Rural round-up

19/05/2022

Drought in rural South Auckland pushing up food prices, growers say – Stephen Forbes:

Vegetable growers in Auckland’s rural south say drought conditions are playing havoc with their day-to-day operations and will only add to increased prices for consumers.

It follows the Ministry of Primary Industries (MPI) declaring the drought a “medium-scale adverse event” in south Auckland and the Waikato on Monday, along with a support package for affected farmers and growers.

South Auckland’s horticulture industry is centred on the Pukekohe Hub, 4359 hectares of some of New Zealand’s most fertile and productive land.

According to Auckland Council’s Climate Action Framework released in 2019 it generates $327 million a year, which is the equivalent of 26 percent of NZ’s total domestic value of vegetable production. . . 

Mass pig graves being dug as pig industry on point of collapse

Pig farmers say the industry is in crisis, with some fearing they’ll have to kill and dump animals as the pork market falls apart.

Mass imports at cheap prices, along with the pandemic fallout has seen demand for local products all but stop.

Pig farmer Hamish Mee and his wife Vicki are preparing for the worst.

An order for 219 pigs to leave their Methven farm on Sunday  . . 

Traditional German sausage stall stopping traffic in rural Taranaki – Robin Martin:

It has been dubbed the “little butchery in the middle of nowhere” – a traditional German sausage outlet that is stopping traffic in remote North Taranaki.

Bratwurst Bros has set up shop alongside State Highway 3 at Urutī – just under an hour’s drive from New Plymouth.

Urutī – population 800 – is less a settlement than a valley that offers motorists a rare opportunity to pass on this stretch of SH3.

Only about 2000 vehicles pass through on an average day. . . 

Boost for small towns as full calendar of shearing events planned – Kim Moodie:

Hopes are high for the return of competitive shearing events after two years of Covid-19 restrictions saw all but 14 events abandoned last season.

Organisers are confident they can go ahead with all 59 shearing sports competitions this season, which runs from October to April.

New Zealand shearing legend Sir David Fagan, who’s also the chairman of Shearing Sports NZ, said spots were also up for grabs to represent the country at the Royal Highland Show in Scotland next year.

“The places in the team up for grabs are two machine shearers, blades shearers and two woolhandlers in the Wools of New Zealand team,” he said. . .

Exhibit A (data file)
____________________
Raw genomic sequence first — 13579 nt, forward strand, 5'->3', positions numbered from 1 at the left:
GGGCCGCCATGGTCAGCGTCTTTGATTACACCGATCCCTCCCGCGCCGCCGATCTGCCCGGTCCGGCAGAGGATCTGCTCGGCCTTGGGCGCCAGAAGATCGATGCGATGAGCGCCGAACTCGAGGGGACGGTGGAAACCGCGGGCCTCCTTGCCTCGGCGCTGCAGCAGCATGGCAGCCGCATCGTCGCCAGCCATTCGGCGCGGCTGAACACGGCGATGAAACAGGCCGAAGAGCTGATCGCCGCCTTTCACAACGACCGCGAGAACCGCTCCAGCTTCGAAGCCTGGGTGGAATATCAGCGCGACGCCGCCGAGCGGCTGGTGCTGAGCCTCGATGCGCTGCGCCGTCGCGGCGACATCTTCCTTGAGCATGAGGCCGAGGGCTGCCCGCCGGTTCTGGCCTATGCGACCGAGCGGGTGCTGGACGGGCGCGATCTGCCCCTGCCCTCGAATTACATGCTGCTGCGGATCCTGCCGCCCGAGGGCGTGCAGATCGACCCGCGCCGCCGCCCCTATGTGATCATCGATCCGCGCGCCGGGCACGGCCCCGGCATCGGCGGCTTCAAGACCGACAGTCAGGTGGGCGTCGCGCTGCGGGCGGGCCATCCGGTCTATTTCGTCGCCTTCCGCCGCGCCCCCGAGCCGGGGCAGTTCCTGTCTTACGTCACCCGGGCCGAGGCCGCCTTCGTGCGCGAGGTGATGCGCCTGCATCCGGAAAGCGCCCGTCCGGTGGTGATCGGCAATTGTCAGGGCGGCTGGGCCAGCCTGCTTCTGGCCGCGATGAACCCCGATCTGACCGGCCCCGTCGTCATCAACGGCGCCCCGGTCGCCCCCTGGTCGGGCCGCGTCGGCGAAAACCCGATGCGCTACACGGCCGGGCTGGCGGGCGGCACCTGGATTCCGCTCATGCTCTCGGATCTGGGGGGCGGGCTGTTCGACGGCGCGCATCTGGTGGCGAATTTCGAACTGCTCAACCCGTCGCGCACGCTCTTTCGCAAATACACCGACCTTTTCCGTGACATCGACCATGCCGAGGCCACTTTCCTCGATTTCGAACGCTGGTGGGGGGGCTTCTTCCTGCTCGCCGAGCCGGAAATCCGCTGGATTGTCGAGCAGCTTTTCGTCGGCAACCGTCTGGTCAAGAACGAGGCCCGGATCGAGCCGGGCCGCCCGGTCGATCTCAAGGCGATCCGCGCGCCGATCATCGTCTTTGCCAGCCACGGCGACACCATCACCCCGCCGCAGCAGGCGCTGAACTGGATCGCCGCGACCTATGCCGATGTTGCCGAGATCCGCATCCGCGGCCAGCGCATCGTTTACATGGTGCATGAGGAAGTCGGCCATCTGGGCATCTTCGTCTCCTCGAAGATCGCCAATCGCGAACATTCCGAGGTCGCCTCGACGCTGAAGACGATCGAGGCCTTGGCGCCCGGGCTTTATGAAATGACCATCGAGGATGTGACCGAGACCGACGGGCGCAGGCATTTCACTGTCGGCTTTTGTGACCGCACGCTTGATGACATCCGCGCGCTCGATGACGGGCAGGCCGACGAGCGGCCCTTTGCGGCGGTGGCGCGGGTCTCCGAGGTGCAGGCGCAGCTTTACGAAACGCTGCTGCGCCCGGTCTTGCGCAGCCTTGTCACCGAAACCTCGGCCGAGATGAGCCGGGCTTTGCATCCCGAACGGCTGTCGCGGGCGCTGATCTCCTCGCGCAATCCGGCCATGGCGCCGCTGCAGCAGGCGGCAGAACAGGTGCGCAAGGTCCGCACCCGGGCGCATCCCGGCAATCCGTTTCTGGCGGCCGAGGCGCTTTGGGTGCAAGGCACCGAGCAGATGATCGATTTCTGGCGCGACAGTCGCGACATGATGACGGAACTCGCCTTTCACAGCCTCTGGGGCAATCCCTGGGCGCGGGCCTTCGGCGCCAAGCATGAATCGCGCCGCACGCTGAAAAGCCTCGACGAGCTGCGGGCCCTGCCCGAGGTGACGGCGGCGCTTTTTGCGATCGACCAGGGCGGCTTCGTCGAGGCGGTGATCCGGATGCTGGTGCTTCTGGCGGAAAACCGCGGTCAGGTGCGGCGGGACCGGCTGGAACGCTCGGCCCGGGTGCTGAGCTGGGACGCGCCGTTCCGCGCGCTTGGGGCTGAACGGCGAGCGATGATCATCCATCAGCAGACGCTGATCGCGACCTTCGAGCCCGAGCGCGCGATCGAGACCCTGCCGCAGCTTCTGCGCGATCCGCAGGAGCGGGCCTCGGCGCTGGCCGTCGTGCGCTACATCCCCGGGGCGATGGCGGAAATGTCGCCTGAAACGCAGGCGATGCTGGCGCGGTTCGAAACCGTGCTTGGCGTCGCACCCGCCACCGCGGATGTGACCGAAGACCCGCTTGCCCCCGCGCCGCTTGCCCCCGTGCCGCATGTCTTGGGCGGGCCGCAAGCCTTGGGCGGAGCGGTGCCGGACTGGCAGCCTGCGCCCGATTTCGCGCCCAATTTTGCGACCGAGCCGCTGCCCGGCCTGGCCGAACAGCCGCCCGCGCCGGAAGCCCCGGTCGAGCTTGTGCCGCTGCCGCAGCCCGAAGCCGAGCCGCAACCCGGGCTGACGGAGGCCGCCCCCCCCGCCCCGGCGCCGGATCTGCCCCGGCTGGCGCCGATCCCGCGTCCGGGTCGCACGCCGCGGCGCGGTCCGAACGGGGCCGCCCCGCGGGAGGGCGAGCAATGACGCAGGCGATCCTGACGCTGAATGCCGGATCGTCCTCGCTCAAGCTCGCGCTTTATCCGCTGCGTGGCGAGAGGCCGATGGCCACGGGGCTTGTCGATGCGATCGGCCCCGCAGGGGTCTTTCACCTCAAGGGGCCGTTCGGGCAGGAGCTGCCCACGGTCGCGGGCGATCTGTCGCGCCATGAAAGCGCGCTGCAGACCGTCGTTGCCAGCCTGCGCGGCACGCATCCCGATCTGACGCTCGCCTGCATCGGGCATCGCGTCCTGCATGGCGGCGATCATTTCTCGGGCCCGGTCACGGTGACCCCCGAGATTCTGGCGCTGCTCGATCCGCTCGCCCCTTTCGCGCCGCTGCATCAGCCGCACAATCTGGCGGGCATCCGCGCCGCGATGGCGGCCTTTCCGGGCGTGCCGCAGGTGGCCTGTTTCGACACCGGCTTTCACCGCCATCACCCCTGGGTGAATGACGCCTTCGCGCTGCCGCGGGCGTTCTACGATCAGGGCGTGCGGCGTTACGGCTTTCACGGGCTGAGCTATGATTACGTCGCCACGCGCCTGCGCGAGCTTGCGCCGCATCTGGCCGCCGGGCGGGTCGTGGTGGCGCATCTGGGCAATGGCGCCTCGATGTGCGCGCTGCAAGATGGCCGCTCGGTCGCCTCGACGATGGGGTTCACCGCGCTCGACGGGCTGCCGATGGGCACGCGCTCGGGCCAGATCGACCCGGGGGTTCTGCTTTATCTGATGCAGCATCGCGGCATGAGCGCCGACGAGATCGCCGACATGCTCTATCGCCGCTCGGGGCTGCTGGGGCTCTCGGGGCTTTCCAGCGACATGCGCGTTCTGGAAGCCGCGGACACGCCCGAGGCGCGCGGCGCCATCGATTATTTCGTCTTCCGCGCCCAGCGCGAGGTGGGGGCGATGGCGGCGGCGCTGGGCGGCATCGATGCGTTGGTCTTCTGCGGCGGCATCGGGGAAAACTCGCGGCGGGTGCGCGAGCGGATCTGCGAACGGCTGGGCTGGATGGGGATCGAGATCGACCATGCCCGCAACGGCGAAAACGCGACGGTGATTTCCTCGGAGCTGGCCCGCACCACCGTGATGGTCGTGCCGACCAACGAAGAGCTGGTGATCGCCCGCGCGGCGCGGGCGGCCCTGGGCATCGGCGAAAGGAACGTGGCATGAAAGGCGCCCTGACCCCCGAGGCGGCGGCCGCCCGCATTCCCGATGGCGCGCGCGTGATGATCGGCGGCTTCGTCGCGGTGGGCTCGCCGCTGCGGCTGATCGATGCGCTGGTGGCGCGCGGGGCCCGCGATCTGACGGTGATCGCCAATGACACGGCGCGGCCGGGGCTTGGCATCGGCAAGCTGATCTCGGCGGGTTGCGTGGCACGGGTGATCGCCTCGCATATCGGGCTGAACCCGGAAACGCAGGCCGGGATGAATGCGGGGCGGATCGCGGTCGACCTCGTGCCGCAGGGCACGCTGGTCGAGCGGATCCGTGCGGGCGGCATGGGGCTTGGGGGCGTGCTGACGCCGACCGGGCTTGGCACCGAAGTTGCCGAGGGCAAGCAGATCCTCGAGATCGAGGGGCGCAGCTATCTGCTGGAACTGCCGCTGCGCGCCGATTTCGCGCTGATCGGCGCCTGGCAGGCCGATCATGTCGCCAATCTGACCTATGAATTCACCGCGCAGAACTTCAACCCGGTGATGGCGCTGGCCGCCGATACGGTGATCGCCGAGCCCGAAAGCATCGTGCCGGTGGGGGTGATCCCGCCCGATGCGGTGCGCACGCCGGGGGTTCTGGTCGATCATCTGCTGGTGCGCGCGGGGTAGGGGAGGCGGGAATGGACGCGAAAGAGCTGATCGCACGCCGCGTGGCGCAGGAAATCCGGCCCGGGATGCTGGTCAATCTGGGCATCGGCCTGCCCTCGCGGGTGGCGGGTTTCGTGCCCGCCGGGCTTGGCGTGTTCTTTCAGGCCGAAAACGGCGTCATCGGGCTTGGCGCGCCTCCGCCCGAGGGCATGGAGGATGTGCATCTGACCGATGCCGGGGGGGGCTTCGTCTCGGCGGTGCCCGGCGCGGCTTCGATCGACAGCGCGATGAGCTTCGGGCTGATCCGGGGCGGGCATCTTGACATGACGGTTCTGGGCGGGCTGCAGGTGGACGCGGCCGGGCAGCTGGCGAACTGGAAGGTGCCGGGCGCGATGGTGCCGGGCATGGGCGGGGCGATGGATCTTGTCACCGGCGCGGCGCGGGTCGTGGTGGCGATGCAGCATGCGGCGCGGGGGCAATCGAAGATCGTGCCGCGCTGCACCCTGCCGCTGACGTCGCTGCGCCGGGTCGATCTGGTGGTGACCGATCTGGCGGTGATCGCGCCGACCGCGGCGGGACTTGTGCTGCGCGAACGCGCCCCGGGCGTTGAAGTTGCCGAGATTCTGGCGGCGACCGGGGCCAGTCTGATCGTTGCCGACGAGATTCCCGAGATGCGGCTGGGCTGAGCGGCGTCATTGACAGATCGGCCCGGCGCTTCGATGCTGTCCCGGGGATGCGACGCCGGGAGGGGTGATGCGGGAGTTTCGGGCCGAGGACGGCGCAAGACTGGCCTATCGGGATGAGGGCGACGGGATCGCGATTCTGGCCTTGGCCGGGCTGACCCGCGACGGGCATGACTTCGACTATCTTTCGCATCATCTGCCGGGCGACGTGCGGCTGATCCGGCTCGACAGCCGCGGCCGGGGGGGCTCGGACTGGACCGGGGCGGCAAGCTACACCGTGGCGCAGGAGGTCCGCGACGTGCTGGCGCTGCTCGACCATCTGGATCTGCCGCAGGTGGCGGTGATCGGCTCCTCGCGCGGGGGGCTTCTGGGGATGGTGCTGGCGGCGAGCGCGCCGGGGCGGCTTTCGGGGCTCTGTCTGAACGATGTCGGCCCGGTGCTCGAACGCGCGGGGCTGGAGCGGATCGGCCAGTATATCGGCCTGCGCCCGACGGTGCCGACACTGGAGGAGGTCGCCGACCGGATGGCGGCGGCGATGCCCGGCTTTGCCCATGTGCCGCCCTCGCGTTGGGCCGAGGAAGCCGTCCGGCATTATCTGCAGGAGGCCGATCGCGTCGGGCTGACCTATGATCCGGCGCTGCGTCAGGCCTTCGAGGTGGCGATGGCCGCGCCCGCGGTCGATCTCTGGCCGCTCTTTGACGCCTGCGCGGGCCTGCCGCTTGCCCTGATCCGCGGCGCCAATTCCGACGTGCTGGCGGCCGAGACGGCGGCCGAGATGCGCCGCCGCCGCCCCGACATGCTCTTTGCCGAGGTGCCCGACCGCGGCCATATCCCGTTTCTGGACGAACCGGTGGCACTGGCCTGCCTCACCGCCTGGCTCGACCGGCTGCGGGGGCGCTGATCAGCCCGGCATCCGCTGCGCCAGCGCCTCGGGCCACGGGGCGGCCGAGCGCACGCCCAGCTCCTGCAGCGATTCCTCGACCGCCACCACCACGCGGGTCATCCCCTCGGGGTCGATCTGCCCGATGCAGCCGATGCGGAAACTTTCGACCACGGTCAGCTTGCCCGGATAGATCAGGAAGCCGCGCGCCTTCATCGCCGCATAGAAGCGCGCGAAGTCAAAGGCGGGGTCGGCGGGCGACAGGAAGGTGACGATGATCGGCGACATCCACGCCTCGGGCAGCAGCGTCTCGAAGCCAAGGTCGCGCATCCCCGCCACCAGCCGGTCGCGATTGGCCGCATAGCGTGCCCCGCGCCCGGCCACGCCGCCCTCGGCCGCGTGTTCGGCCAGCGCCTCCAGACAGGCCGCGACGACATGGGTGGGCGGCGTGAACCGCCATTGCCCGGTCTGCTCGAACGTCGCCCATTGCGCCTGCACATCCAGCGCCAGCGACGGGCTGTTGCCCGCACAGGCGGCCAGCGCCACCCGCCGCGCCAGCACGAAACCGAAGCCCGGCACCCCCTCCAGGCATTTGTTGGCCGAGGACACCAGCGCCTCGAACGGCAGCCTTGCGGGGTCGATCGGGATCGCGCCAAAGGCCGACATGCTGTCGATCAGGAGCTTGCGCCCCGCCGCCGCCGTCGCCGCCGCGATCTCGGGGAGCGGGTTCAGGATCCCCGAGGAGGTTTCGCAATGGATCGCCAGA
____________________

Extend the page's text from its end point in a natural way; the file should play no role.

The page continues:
Kiwi milk company calls for the government to rethink recycling plan :

A New Zealand milk producer is calling for the Government to standardise kerbside recycling across the country, while sparing thousands of tonnes of packaging from going to landfill.

Otis, the New Zealand oat milk producer, says currently what is accepted for recycling in Hamilton is different to Dunedin, or Invercargill, Auckland or Wellington. The business says standardisation will provide greater clarity to New Zealanders and increase recycling habits.

The Kiwi start-up highlights most plant-based milks like Otis are packaged in Liquid Paper board packaging (LPB, commonly known as Tetra Pak) which has been excluded from the Government’s proposed kerbside recycling plan despite being shown to be the lowest carbon packaging option available, and capable of being made completely free of fossil fuels.

Hayley Pardoe, Otis head of marketing and sustainability, believes the Government’s recycling proposal needs to set the course for how we manage packaging resources through our economy for the coming next decades, yet some of the plan is at odds with the low carbon, circular future that New Zealanders are demanding. . . 

 


Winston Churchill’s wisdom

19/05/2022


3/10

19/05/2022

Oh dear, worse than a chimp rolling a dice –  only 3/10 in the Spinoff’s Budget history quiz.

 


People don’t want big spend up

19/05/2022

A Curia poll for the Taxpayers’ Union shows most people don’t want the government to increase its spending.

Given the current levels of inflation, do you think the Government should continue to
increase overall spending in this year’s budget, or keep it about the same?

. . . Should Govt increase spending or keep the same:
Increase spending 152 15%
Keep it the same 643 65%
Unsure 200 20%
Total 995 100%

Only 15% of respondents wants overall spending in the Budget to increase compared to 65%
who want it to stay at current levels, with 20% unsure. . . 

Only 27% of Labour and Green voters wants the Government to increase spending while
inflation is high. Of undecided voters only 8% want an increase in spending.